Has Japanese Prime Minister Shinzo Abe's UK visit caused an economic shift?
newsonjapan.com -- Jan 31
Whatever your stance, Brexit has and will continue to raise questions than answers as we move closer to the March 29, 2019, deadline. With the future of Britain and Europe only slightly clearer now than it was two years ago, political leaders are scrambling for position ahead of the forthcoming split.

For his part, Japanese Prime Minister Shinzo Abe took a tour of the UK and the Netherlands at the start of January to "properly convey Japan's thinking" over the Brexit situation. Despite supporting his British counterpart Theresa May and her deal, he's stressed the desire to maintain seamless access to the European Union (EU) via Japan's existing ties with the UK. Should there be any significant changes to these trade routes, Abe and his government may be forced to reconsider their business relationships.

Abe Analyzing His Options

While the head of Japan's meeting with May was certainly in good faith, his onward movements to the Netherlands are a sign that he's willing to explore other economic opportunities. If he can't maintain a strong link with the EU via the UK, he may consider encouraging Japanese businesses like Nissan and the SoftBank Group's ARM Holdings to relocate. In scouring potential European destinations, Abe will no doubt consider the financial strength of his counterparts and, in turn, their economies. One potential base could be Germany.

According to Frankfurt Main Finance, London could lose £711 billion/$915 billion worth of assets to Frankfurt following Brexit. With companies such as Goldman Sachs eyeing up Germany as a European base post-Brexit, Abe may follow suit. As an economy, Germany is thriving. As per IG's breakdown of world leaders' pay (shown above), Angela Merkel takes home £287,878/$370,482 in her role as Chancellor. That's the fourth highest pay packet in the world and a testament to the country's economic strength.

However, what Abe may also want to consider is the disparity between the wages of his European counterparts and the national economic output. As you can see above, Merkel's earns £7.97/$10.25 for every £1/$1.28 earned by the average worker in Germany. In contrast, the French Prime Minister Édouard Philippe banks £220,510 per annum. In comparison to the average annual pay in France (£42,992), the Prime Minister earns 5.13 times more than the national average.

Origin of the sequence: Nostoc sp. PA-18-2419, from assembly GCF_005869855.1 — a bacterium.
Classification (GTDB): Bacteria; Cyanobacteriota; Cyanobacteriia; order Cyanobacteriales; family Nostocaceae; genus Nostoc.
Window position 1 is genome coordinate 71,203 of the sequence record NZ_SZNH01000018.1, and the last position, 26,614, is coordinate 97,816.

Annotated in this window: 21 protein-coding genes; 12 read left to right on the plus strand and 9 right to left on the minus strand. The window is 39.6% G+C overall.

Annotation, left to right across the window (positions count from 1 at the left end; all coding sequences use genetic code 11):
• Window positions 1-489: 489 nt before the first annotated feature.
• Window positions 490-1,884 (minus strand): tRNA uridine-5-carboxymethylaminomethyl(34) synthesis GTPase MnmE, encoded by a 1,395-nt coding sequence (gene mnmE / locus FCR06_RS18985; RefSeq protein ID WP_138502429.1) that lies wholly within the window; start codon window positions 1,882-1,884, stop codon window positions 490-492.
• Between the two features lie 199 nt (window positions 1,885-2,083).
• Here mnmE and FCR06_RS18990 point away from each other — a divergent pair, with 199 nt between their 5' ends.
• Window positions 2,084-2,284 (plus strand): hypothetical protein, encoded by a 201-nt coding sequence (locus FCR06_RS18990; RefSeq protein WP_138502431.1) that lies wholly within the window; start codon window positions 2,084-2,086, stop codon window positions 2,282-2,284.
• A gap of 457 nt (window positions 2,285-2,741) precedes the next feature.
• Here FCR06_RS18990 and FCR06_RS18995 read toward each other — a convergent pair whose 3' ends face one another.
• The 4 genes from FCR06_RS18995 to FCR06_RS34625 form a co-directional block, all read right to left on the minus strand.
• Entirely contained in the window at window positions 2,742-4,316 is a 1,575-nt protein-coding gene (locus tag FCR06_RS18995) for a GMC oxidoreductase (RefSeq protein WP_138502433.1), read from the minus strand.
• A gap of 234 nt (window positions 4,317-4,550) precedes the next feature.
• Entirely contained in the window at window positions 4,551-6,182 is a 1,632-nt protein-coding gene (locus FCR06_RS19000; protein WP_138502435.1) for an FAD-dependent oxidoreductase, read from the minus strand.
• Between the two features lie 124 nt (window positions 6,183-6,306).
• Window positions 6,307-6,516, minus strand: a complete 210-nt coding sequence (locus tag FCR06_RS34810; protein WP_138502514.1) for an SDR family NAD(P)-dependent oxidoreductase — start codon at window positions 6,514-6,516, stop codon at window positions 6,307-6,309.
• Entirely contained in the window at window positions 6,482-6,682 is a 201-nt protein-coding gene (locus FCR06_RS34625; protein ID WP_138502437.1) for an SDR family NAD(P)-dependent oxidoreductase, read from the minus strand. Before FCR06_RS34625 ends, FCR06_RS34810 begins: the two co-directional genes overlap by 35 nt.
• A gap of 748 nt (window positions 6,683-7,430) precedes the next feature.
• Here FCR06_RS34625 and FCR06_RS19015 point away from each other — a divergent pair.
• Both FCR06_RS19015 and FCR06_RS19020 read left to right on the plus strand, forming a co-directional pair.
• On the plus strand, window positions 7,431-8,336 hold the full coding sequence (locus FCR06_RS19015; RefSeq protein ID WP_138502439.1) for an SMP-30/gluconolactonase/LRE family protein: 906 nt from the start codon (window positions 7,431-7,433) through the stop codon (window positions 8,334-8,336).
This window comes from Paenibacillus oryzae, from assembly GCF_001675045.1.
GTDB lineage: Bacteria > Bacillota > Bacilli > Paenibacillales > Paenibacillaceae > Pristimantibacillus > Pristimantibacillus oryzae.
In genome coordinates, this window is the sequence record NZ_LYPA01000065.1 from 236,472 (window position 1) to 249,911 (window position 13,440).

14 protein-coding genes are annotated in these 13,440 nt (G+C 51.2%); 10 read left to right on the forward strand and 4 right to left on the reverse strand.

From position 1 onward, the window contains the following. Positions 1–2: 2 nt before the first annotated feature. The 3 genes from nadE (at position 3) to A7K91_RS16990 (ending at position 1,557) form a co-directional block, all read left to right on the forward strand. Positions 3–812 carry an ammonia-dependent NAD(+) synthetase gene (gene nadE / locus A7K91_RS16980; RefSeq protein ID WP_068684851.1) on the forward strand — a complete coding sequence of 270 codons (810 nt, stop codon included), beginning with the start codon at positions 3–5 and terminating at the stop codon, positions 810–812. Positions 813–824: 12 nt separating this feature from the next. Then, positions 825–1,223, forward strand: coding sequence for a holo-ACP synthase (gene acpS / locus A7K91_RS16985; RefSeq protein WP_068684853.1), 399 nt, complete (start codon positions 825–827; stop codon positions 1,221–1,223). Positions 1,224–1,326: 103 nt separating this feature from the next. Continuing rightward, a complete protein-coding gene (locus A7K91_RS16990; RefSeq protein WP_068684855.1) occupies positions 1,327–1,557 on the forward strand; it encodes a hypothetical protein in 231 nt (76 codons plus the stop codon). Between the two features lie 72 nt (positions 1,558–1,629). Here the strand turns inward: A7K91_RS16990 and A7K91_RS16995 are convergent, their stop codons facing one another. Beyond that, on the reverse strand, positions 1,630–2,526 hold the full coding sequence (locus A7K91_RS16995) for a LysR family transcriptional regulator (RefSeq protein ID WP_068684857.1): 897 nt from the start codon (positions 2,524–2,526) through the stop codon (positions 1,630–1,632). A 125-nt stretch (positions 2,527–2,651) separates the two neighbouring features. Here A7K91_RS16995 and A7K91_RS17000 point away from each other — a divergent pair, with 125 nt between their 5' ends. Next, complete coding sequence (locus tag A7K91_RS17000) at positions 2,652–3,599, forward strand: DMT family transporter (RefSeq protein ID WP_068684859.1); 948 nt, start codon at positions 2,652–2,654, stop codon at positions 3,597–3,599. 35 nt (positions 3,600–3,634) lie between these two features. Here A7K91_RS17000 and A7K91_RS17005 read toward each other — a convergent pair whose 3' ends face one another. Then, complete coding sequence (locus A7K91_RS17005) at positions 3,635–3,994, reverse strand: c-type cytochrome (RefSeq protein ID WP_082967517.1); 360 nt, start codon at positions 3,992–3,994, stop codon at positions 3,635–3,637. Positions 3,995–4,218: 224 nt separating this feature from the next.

On a comparative level, those stats show that France is a strong economy based on its average earnings. Indeed, that figure is more than the average salary in the UK (£42,835), Sweden (£42,816) and Japan (£39,113). What the data also suggests is that France has a greater level of economic equality than a country such as Mexico where the President (£166,797) earns 10.89 times more than the national average (£15,311). As you can see from the image above, Slovenia's Prime Minister earns a wage most in line with his country's national average. However, the disparity between Mr Philippe and his people isn't so far out of line as to signal potentially damaging economic instabilities.

In essence, dissecting the disparity between what those at the top earn compared to the country's average will also help Abe find a new home in Europe should he need it. If labour is cheaper, the cost of production will be cheaper. In this regards, France may prove to be too expensive. However, the upside is that the economy is strong and that could lead to more sales. Therefore, striking a balance between economic output, wages and cost of operations will also factor into where Japan may invest in the coming years.

Following Financial Swings and Public Sentiment

Naturally, with uncertainty surrounding Britain's relationship with Japan, the currency markets have taken been affected. As well as major institutions bracing themselves for major movements between the GBP/JPY currency pair, individuals who trade forex online are also monitoring the situation. Just as USD/JPY slumped to -0.140 on January 21, so too has GBP/JPY struggled to gain any positive moment in the first few weeks of 2019. Indeed, with Brexit advocates such as Jacob Ress-Mogg hot on the idea of a no deal split, Japanese investors may be spooked. Indeed, between forex movements and political dealings, the strength of the UK's long-standing relationship with Japan is unclear.  

The lesson here is that no one really knows what's going to happen but analyzing all the available facts is crucial. Prime Minister Abe is certainly doing that as he weighs up where his gateway to Europe will be, while investors are looking for every political and emotional nuances impacting the financial markets. In reality, only long after March 29, 2019, will anyone know the true effect of Brexit on Japan, the forex markets and everything else in between. 

News source: newsonjapan.com
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